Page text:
Learning How Much I Can Do, Even As I Respect My Limits

RA Guy Adventures of RA Guy

“Argue for your limitations, and sure enough, they’re yours.” –Richard Bach

Earlier this week, I spent three days in New York City. And while I shared many fun photos on Facebook during my visit, I never really mentioned that the main purpose of this trip was business-related. When this trip was originally in its planning phase just a few weeks ago, I was in full preparation mode for my (then) upcoming international flight from South America to the United States. I was also dealing with so much pain and stiffness, that even the most simple movements were difficult to pull off.

For someone who has grown perfectly content with exploring the world through an Internet connection while laying on his back in bed most of the day, the thought of actual physical travel seemed a little overwhelming, even when I tried to focus on the excitement and happiness that surrounded this extended vacation in my home country (and my “escape” from winter in the Southern Hemisphere).

As I walked through the underground concourse at Penn Station Tuesday afternoon, I couldn’t help but feeling a sense of pride in what I had just accomplished. Yes, everyone involved in the project that I had just presented over the course of four hours was really happy with the final results…but that wasn’t what was forefront in my mind, as I marveled at the frenzied movements that surrounded me. What was really making me feel good was that I had actually flown to New York City on my own, traversed the city on my own (it’s a good thing I’m familiar with the city, having lived here during my college days), and sat upright for half a day as I presented to not only individuals who were in the room with me, but also to some people who were being teleconferenced in from around the world.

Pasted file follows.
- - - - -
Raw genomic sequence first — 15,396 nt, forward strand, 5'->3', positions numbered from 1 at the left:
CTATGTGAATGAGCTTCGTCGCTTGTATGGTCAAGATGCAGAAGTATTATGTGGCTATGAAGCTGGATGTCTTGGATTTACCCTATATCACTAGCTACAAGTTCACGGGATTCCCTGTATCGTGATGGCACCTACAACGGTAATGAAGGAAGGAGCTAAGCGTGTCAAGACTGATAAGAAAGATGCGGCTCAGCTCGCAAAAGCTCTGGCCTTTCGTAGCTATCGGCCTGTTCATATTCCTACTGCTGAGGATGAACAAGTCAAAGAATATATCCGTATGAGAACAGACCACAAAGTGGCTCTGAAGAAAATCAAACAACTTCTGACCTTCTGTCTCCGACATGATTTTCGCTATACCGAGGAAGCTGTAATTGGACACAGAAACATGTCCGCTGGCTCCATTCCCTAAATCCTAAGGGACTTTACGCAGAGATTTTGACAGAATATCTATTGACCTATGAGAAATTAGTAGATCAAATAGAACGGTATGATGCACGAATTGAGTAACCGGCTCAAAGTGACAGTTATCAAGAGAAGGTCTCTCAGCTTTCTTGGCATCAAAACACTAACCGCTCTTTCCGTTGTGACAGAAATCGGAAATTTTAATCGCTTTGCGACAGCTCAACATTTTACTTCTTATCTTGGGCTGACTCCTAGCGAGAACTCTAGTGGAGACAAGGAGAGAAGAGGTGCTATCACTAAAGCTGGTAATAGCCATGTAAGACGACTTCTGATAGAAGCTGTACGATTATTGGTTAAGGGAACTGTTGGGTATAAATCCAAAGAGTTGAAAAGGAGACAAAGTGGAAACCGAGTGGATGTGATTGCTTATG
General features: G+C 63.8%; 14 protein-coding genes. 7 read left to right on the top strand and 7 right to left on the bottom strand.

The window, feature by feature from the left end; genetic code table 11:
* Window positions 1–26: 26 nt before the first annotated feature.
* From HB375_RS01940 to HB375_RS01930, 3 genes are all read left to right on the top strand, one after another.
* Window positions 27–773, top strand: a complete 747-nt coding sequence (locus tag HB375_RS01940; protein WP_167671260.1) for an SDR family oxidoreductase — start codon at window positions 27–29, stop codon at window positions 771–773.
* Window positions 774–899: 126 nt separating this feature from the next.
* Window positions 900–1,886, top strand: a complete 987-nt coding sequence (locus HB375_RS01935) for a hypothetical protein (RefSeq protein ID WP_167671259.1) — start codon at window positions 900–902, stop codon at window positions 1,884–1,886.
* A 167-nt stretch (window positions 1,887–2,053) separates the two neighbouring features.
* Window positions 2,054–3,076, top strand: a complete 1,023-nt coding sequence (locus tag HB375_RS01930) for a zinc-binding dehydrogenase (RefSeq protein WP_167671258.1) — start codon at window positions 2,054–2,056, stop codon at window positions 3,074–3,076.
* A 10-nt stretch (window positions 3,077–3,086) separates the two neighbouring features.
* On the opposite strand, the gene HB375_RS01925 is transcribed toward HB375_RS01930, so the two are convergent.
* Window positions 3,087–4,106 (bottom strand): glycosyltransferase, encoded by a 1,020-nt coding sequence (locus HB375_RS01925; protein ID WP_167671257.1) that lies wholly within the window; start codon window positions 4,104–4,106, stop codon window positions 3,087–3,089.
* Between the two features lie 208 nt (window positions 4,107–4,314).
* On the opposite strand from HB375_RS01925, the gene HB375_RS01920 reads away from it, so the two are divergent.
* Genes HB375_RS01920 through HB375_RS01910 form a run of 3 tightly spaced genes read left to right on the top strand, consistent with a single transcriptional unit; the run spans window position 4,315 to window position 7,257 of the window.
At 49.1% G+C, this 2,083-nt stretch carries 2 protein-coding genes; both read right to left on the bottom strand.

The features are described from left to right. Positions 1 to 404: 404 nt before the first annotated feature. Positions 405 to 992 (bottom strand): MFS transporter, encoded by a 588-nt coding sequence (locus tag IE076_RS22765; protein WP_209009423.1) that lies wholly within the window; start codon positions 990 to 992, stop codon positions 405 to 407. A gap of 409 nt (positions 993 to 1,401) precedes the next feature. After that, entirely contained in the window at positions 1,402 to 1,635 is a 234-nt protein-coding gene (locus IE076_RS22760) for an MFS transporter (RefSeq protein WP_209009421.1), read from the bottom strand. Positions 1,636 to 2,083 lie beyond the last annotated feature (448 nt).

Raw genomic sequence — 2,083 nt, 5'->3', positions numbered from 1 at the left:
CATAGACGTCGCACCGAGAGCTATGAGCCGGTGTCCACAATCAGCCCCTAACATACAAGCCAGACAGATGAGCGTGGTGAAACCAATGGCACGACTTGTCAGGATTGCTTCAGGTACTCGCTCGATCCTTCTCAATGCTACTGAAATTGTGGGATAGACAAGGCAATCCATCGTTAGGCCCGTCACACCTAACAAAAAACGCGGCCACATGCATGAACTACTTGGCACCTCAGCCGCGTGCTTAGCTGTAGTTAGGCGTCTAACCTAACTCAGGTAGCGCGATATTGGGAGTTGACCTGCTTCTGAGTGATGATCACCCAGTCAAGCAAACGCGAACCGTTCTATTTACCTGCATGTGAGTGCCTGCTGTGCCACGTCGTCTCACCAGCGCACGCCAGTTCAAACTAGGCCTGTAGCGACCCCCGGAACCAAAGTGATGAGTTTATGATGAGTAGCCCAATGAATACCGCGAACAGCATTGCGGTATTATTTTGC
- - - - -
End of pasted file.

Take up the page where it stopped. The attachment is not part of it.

Just up to a month ago, I thought that committing to such a trip was madness. After all, up until that point, all of my efforts had been conducted while I laid on my bed with my laptop computer propped up on my chest, exactly as I am at this moment that I am typing the words of this blog post. (And exactly as I’ve been during almost all of the blog posts I’ve ever written in the past.) And while signs of my rheumatoid arthritis were definitely visible to others in the room, although I’m sure not everyone was aware of exactly what it was I was dealing with, in many regards the half-day meeting was just business as usual (even though, midway through, my left leg got a major cramp which required me to step away to the side of the room for a few minutes…but even that didn’t really seem to raise any eyebrows).

The night before I left for this recent visit to NYC, I took a long stroll down memory lane. Not only was my scenario quite familiar: bags packed by the door of the bedroom while I was at my parent’s house, ready to take the early morning flight to La Guardia Airport (as I had done so many times before two decades ago, when I was an undergraduate student at Columbia), but I was also dealing with unresolved feelings from my last visit to the city, many years ago. I still remember the excitement leading up to that week that I spent in midtown, as I planned to introduce my partner to the city that had played such a significant role in my life when I was an architecture student. I also remember the complete shock of having to spend almost the entire week in bed at the hotel (it must have been something I caught on the plane, or so I thought), as I struggled to figure out what was happening to my body.

Less than a month after that last visit to New York City, I was officially diagnosed with rheumatoid arthritis, ending a multiple year journey of trying to explain the aches, pains, and knees which functioned only on an intermittent basis.

New Year City and walking have always gone hand-in-hand for me, I’ve written previously how I used to just wander around the city aimlessly looking up at the buildings around me, and hours later–when my feet (back then) finally got tired–I would just go into the closest subway stop and make my way back to Morningside Heights. My recent three day visit was a complete success…not only because my professional engagement went better than I could have ever imagined…but also because during each day of my visit, I made a point to once again walk around the city, with my crutches in tow.

On Monday, I walked through the entire High Line, an abandoned elevated train track which has since been turned into an outdoor park. On Tuesday, even as my back started to cramp up from the cold drizzly weather, I walked around the tip of Manhattan and through the World Trade Center Memorials. And during the last few hours of my stay on Wednesday morning, while the sun finally began to make it’s first re-appearance in the previous few days, I walked through Central Park.

And just like that, I once again learned that even as I continue to respect my continually-fluctuating limits, I’m still able to do much more that I previously thought possible…and learning this lesson, firsthand, is priceless for my mind, body, and soul.

Stay tuned…for the next adventure of Rheumatoid Arthritis Guy!